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If you’ve been trying to go plastic-free, then there’s one surprising place you need to tackle next after you’ve done the kitchen, bathroom, and your kids’ toy chest: your wardrobe.

You know the obvious pieces of plastic: the dry cleaning bags, the buttons and zippers on cheap fashion, the slim “velvet” hangers. But there’s much more lurking in plain sight. Look at the tags inside your clothing, and you’ll see it: polyester, nylon, Spandex, Lycra, acrylic, polypropylene, and polyamide are all synthetic fibers that are manufactured from petroleum and — just like plastic — will take hundreds of years to biodegrade.

These synthetic fibers have permeated more than just our closets. They’re in our tap water, bottled water, beer, sea salt, and seafood. They’re even in the air we breathe

In fact, there’s more polyester on the market now than any other fabric, including cotton. And these synthetic fibers have permeated more than just our closets. They’re in our tap water, bottled water, beer, sea salt, and seafood. They’re even in the air we breathe.

How is this possible?

Synthetic Microfibers

Microfibers are tiny fibers that break off of textiles. They’re so small, you can’t see them with your naked eye. You might only notice them if one floats into the sunlight in your home. Yeah, that dust mote? A synthetic microfiber.

Every time you wash your clothing, anywhere from 1,900 to 1 million synthetic microfibers wash out. Some of them wash past all the filters in the waste treatment plant and end up in our waterways, which flow into the ocean. A 2016 study found that 89% of water samples around Florida had plastic in them, and of those pieces of plastic, 82% were microfibers.

These microfibers can contain toxins, and attract more toxins once they are in the water, then are eaten by marine life. Anywhere from a quarter to a third of seafood you can buy has plastic in its gut. In fact, the average person will ingest 5,900 microplastics a year.

There’s even a microscopic snow of microplastics falling over the remotest, most pristine corners of the Pyrenees in Europe.

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Microfibers as an environmental and health threat were just discovered in 2011, and researchers are still trying to fully understand the problem and what we can do about it. But if you’re alarmed, here’s what you can do:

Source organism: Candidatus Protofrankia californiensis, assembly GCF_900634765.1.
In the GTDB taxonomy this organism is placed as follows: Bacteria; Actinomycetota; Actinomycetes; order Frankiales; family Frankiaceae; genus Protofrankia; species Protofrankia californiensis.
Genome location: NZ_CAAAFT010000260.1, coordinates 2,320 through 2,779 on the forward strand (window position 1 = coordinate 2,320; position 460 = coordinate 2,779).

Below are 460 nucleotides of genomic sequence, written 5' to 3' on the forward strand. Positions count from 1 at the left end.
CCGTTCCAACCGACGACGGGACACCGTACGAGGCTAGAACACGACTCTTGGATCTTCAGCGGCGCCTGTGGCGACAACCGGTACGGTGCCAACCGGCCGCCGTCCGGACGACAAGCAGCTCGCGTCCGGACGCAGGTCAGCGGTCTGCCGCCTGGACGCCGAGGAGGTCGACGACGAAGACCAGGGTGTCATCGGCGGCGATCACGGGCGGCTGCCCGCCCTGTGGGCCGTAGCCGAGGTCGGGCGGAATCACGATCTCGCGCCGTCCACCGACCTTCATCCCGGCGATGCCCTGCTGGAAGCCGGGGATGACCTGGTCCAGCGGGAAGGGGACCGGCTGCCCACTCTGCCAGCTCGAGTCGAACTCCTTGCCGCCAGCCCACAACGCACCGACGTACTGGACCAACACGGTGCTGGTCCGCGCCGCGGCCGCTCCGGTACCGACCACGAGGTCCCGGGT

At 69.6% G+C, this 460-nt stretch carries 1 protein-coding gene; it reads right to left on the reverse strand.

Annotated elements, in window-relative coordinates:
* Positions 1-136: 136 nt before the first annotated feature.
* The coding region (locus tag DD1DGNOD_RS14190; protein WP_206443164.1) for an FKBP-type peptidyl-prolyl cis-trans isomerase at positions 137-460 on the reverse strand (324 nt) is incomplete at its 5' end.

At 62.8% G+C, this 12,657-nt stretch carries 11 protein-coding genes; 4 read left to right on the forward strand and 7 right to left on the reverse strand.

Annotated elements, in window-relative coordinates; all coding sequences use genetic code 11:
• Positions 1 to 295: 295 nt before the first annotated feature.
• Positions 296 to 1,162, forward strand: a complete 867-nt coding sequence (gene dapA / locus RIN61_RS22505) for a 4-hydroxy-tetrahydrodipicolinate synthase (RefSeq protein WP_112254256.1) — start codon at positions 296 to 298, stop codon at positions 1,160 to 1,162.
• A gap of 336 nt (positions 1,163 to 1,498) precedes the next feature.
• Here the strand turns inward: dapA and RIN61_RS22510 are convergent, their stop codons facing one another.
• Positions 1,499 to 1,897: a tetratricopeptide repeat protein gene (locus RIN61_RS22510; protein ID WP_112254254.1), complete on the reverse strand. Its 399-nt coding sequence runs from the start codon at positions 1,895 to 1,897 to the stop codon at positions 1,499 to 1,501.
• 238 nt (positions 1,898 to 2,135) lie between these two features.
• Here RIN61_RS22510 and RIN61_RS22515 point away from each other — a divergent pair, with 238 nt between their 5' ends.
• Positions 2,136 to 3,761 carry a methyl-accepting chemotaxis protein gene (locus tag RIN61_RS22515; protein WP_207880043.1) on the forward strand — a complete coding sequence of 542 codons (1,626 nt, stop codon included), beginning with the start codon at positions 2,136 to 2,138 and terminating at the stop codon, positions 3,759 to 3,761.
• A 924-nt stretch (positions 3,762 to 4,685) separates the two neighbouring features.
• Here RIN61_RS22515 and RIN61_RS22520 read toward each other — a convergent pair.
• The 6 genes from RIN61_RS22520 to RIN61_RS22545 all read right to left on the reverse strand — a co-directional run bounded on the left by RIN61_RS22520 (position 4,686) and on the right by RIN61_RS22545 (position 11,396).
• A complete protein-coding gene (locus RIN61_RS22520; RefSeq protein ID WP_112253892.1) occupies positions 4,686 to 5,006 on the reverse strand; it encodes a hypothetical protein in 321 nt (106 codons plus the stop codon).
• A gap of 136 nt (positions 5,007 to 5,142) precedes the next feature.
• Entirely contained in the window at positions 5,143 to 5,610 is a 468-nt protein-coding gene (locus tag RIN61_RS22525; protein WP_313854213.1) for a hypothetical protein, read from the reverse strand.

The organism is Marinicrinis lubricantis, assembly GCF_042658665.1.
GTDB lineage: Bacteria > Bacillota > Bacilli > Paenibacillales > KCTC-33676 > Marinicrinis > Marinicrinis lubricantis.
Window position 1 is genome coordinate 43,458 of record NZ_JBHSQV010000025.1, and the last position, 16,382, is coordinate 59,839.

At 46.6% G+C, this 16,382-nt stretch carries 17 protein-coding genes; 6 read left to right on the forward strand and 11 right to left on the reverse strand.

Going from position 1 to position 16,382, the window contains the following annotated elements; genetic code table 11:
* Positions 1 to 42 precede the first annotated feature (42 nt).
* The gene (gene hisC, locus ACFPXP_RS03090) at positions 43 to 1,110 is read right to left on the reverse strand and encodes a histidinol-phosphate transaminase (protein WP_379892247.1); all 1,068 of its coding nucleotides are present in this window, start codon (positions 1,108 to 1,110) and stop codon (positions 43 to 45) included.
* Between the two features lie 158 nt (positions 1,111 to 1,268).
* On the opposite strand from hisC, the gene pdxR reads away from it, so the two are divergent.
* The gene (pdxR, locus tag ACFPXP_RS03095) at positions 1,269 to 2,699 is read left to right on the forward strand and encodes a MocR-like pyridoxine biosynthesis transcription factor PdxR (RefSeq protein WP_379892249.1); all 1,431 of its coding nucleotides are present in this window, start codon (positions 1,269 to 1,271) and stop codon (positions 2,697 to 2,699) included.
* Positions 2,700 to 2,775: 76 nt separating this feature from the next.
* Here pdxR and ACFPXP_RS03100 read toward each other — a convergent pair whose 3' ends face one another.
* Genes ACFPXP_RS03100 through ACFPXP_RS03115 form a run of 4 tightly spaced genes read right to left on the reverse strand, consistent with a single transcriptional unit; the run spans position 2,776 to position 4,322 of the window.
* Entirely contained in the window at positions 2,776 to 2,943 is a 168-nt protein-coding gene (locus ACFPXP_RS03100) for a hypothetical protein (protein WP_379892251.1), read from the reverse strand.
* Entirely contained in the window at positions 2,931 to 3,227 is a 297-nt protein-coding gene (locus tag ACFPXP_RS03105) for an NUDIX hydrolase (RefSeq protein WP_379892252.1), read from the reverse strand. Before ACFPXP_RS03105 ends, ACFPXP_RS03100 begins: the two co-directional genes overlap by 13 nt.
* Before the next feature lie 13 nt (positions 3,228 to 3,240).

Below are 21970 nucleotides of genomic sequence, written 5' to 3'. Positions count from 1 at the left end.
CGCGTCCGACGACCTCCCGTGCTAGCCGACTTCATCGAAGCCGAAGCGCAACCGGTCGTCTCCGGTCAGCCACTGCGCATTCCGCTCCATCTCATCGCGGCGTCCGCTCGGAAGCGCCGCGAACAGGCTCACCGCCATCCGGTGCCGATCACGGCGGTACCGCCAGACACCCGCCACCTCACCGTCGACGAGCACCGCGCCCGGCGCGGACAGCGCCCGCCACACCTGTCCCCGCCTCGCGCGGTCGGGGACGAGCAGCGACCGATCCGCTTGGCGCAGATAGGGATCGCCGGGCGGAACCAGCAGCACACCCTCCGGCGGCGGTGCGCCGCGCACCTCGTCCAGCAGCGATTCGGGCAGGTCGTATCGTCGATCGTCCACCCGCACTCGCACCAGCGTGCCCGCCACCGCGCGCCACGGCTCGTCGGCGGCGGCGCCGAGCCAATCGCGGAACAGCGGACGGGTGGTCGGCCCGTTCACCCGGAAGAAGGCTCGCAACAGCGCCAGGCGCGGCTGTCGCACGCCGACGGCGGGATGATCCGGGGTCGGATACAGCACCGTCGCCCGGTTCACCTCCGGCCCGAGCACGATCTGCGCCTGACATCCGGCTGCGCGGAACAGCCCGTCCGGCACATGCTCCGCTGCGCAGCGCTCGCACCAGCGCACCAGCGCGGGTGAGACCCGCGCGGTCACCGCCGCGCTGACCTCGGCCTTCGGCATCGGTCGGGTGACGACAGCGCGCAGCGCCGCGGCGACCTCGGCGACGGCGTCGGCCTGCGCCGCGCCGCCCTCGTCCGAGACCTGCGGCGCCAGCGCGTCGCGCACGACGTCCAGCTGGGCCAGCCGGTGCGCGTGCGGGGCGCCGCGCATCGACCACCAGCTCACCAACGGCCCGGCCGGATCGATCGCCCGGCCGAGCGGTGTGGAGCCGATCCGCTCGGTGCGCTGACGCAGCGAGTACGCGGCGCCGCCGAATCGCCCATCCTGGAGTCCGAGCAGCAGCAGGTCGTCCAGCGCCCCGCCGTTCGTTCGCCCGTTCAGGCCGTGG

1. Only buy synthetics when necessary. Synthetic fibers do have their uses, like making lightweight and waterproof outdoor and athletic wear. Nylon is a favorite for bathing suits. Synthetic fibers like Spandex are blended with natural fibers to give them stretch. But, there is more and more workout gear made with the naturally sweat-wicking, odor-eating, soft, and eco-friendly merino wool. Many outdoor brands now offer refurbished secondhand products, so you don’t have to buy virgin polyester. And always check the label on less obvious types of fashion — dresses, tops, denim, really anything — and avoid buying anything with more than 5% synthetic whenever possible.

2. Buy a filter for your washing machine. Ideally, all washing machines would come preloaded with a filter that can catch microfibers. Until then, there are several companies now making add-on filters, like Planet Care, Environmental Enhancements, and Filtrol. They catch a majority of the fibers washing out of your clothing. If you can’t install a filter on your machine (or you’re going to the laundromat) then toss a Cora Ball inside — it catches a quarter of microfibers from going down the drain, allowing you to pluck it all out and throw it in the trash.

3. Get involved in changing the system. Donate to organizations working on the problem, like Surfrider, Ocean Conservancy, and Plastic Soup Foundation. Email or tweet at your favorite fashion brands and ask them what they’re doing about the problem. And tell your representatives that you want funding for research and legislation to stem the tiny tide of microfibers washing over our world.

Alden Wicker

Alden Wicker writes about the issues and ideas affecting the fashion industry’s global impact on the environment and people. Follow her work at aldenwicker.com, ecocult.com, and @aldenwicker on Twitter and Instagram.

New York, NY